San Francisco: Safety and Getting Around

By Sunie-Lopez, Gina | National Association of School Psychologists. Communique, January/February 2011 | Go to article overview

San Francisco: Safety and Getting Around


Sunie-Lopez, Gina, National Association of School Psychologists. Communique


San Francisco is one of the country's top tourist destinations. While it is a big attraction, it actually comprises a surprisingly small area. Located at the tip of the San Francisco peninsula, it only covers approximately seven square miles. Lucky for tourists and activity seekers, San Francisco is easily explored on foot and by public transit. While "The City," as it is referred to by locals, is characterized as being dense and compact in populations and architecture, it certainly isn't lacking in historical attractions and exciting events! There are various things that are important to know about basic safety and ways to navigate The City. By getting to know different methods of travel and basic safety tips, travelers can make the most of their time in the beautiful and eclectic city by the bay.

GENERAL SAFETY

In general, San Francisco is a safe and tourist-friendly destination; however, like when visiting any other major city, it is a good idea to practice basic safety sense. Carry a good street map and perhaps a cell phone so that you can call your hotel if you get lost. Do not carry large amounts of cash or display expensive jewelry. While all major cities have their areas of higher crime rates, those in San Francisco are not likely to be seen by tourists, and for the most part, they are not common areas of travel.

MODES OF TRAVEL

Walking. In San Francisco, walking is great way to travel. Your feet can prove to be your best travel partners, as many of the city's most popular tourist destinations are within walking distance of one another. North Beach, China Town, and Fisherman's Wharf are all examples of popular destinations that can be easily accessed by walking tour. San Francisco is known for its steep hills, so be sure to keep this in mind when planning your walking trips. The steepness of streets can vary greatly from one block to another. Remember to strap on your comfortable walking shoes!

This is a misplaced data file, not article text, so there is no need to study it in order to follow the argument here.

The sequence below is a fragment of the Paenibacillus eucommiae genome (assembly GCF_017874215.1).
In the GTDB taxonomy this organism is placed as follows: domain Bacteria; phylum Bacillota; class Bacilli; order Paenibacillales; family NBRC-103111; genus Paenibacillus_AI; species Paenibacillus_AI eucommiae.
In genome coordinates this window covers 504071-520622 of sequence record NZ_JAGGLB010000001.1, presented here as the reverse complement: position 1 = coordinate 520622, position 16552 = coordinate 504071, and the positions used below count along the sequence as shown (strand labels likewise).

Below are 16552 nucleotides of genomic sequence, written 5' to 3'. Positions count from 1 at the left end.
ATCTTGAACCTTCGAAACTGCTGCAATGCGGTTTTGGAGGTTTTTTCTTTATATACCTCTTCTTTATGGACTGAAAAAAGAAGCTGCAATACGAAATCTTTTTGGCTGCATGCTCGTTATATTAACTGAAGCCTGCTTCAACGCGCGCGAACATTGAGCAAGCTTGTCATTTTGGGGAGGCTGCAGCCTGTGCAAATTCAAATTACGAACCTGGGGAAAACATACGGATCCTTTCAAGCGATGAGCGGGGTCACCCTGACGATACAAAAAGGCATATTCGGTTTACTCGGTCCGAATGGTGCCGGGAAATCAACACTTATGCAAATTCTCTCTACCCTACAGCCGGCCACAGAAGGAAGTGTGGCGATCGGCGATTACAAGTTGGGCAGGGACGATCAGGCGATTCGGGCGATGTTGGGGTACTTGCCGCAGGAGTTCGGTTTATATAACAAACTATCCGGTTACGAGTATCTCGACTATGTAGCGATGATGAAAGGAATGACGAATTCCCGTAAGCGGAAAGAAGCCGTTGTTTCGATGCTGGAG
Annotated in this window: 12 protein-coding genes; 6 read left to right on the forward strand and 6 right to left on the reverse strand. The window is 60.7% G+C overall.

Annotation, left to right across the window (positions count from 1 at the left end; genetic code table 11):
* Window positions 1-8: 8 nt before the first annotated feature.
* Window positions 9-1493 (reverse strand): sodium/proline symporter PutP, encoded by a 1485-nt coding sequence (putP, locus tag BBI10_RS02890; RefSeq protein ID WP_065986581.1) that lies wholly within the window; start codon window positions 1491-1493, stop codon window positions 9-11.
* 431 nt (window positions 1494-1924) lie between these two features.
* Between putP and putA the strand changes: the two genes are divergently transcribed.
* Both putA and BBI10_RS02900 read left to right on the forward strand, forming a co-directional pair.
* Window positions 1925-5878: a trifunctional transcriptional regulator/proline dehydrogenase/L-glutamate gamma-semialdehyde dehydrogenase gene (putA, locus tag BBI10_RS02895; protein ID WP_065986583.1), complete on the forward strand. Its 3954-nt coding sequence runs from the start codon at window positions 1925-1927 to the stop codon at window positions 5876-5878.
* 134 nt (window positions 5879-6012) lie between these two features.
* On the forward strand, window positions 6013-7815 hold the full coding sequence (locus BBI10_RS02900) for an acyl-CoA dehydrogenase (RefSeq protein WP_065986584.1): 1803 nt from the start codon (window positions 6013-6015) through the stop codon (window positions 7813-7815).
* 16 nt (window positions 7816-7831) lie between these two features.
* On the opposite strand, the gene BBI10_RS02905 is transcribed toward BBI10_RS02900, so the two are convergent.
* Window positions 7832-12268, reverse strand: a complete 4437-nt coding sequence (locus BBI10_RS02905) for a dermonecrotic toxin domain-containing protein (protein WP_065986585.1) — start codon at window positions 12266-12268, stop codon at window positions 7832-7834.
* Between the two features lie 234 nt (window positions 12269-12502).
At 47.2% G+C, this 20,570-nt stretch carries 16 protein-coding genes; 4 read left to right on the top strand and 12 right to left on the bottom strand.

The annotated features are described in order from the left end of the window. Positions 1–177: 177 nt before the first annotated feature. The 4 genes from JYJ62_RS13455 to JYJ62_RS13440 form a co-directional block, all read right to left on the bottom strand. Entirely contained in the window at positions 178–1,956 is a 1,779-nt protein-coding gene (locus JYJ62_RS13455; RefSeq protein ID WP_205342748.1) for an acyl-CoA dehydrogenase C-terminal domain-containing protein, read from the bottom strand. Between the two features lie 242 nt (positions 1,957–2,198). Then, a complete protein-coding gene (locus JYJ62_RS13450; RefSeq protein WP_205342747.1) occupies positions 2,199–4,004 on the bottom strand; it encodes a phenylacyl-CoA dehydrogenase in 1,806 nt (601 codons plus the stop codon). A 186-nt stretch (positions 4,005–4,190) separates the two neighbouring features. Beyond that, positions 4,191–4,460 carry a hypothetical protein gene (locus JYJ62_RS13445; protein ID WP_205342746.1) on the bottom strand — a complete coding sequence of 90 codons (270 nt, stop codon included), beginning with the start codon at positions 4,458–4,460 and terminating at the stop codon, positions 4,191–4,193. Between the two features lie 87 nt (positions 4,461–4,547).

Public transit. If walking is not one of your interests, San Francisco also boasts a convenient and comprehensive bus, streetcar, cable car, and subway network to get you to your destination. The primary transit provider is Muni, which operates all bus, streetcar, and cable car lines within the city limits. The primary regional transit provider is BART, which operates as a subway line through much of the city. Stations and pick-up points are easily recognizable, while schedule and fare rates are also available via the Internet and station information kiosks. For more information and help planning trips, visit the San Francisco Municipal Transportation Agency's website (http:// www.sfmta.com/cms/home/sfmta.php).

If you are planning to make the most out of your trip to San Francisco by exploring outside the convention area, you may want to consider purchasing a Citypass, which is a Muni-and-attraction all-in-one pass. If you plan on visiting all the participating attractions, you will save more than $50 using the Citypass. …

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